By Professor Tim May, University of Sheffield
When the publisher’s approached us to produce a third edition of Thinking Sociologically, I contacted Zygmunt and asked what he thought about the idea. He thought it was a good one, but not something he wished to undertake himself. We agreed I would produce the third edition and he suggested we reverse the order of authorship. The book has sold very well and been translated into a dozen languages and is unusual in its format, content and style. Zygmunt devoted his time to greater understanding of the human condition and the new edition retains the order of authorship and is dedicated to his memory.
Sociology needs to be an adaptive discipline in order to produce insights which resonate with current conditions. That requires particular ways of understanding and these are reflected in the new content of Thinking Sociologically. However, we should not forget history in our fast-paced world for that acts as a corrective to characterisations and enables us to learn from the past in order to inform the present and future. Like all epochs, those who seek to characterise them reach for new descriptions often encapsulated in readily reproduced acronyms. In the desire for recognition for the production of novel insights, there are no shortage of gurus peddling their panaceas for our contemporary ills. To paraphrase Milan Kundera, innovation may easily become the triumph of forgetting over memory.
Issues concerned with climate change, sustainability, advances in information technology, the role of economic calculation, inequality, social justice and differences in identity, to name a few, have gained prominence. The book has been revised with new materials and discussions to reflect these and other transformations in our lives. The dynamics between numerated and narrated selves in what are intensified, yet abstracted forces that inform our everyday lives and sense of ourselves and others, are part of these changes. Communication is enabled in new ways, but that can easily reinforce and reconfigure our relations in old ways. In illuminating these issues, a distinction is found in thinking sociologically through it being relational and contextual, intensive and extensive and a site of knowledge production where meaning and validity meet to produce an understanding in positions and dispositions which we both inherit and seek to shape.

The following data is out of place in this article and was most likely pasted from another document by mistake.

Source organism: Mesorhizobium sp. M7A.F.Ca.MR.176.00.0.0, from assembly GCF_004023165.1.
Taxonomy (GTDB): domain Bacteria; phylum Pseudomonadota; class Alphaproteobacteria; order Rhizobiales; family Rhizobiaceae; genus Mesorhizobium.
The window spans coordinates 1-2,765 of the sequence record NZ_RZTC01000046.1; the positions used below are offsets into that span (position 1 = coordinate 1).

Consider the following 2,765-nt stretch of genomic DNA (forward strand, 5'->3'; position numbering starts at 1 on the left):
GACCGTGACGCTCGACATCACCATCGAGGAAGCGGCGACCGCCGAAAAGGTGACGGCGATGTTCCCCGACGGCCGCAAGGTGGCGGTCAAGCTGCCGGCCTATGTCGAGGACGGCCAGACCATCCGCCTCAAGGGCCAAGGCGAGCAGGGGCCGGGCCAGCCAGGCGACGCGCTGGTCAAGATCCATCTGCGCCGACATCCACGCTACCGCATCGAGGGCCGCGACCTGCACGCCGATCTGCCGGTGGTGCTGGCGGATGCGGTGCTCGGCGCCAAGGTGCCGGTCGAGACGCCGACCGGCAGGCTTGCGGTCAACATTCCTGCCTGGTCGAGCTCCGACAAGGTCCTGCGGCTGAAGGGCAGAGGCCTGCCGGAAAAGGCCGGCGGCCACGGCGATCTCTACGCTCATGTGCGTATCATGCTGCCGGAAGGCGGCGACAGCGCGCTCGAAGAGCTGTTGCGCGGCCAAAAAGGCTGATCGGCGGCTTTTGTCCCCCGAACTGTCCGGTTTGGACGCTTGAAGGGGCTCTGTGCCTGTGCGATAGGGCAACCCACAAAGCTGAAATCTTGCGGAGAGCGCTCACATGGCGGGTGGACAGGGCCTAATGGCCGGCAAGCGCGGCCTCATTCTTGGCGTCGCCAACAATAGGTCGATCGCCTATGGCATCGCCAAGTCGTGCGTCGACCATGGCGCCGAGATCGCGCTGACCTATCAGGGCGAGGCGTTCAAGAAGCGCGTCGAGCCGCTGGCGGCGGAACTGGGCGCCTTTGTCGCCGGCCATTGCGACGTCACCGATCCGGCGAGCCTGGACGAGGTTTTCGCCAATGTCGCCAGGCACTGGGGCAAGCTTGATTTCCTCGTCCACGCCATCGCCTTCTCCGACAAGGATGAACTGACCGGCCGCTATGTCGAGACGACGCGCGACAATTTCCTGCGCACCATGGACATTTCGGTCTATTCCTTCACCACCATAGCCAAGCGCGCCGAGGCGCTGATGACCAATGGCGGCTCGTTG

Thinking Sociologically is an excavation of the conditions that inform our everyday actions. It provides us with lenses with which to consider the human condition in terms of the forms and effects of the changing social landscape. It is a site of knowledge of how we are and an investigation of what we have been which has implications for what we might become. It possesses an ethic of development blended with characteristics of science without resort to a blinkered scientism. The result is a rich body of work that sits within an ambivalent space as part of the world. That easily lapses into endogenous considerations where method and expertise may combine in the desire for coherence. Reflexivity thus becomes an inherent part of its practice.
In holding up lenses with which to examine ourselves and societies, it will be contested: what is seen, by whom, how and why and with what implications for how we live together? There are those for whom the ideal of society is a dynamic that motivates their actions through the contributions they apparently make to human well-being. The assumed benefit of actions in the present may be conveniently parked in some imaginary future where the court of judgement will eventually reside.
Any discipline which brings attention to these and other practices can easily be constituted as a trouble-maker and castigated as being without a basis of legitimate justification for its insights. Denial, followed by denunciation, so characteristic of contemporary politics, follows. For example, to examine a politics of nostalgia as one that operates as a thinly disguised nationalism with its cry for a return to an era of coherence and clarity, leads to opprobrium. It is for such reasons that Zygmunt wrote: 'Practising our vocation requires a balanced blend of self-confidence and demureness. It also take some courage: interpreting human experiences is not the kind of life I would recommend to weathercocks'.
Thinking Sociologically ends by saying that what lies ahead of us is a matter for collective action informed by the insights of what it means to think sociologically, but one is not dictated by the other. In that dynamic lies its distinction and value, as well as a source of contestation. If there are no simple solutions to our common problems that do not lie in techno-economic magical thinking, where can we can place our hope? Surely knowledge must, in the correct, measured doses, lead us towards resolution?
Here we see an intensification in the relations between democracy, voice, inclusion, recognition and knowledge. For its part, the great service that sociology is well prepared to render to human life and cohabitation is the promotion of mutual understanding and recognition of us with our environments as a condition of shared freedom. Due to its forms of inquiry, thinking sociologically cannot but promote the understanding that informs tolerance and the tolerance that makes understanding possible.
*Tim May is Professor of Social Science Methodology in the Sheffield Methods Institute, University of Sheffield. His recent books include: ‘Reflexivity: The Essential Guide’ (Sage, 2017); ‘Cities and the Knowledge Economy’ (Routledge, 2018) and a forthcoming fifth edition of ‘Social Research: Issues, Methods and Process’ (McGraw-Hill, 2019).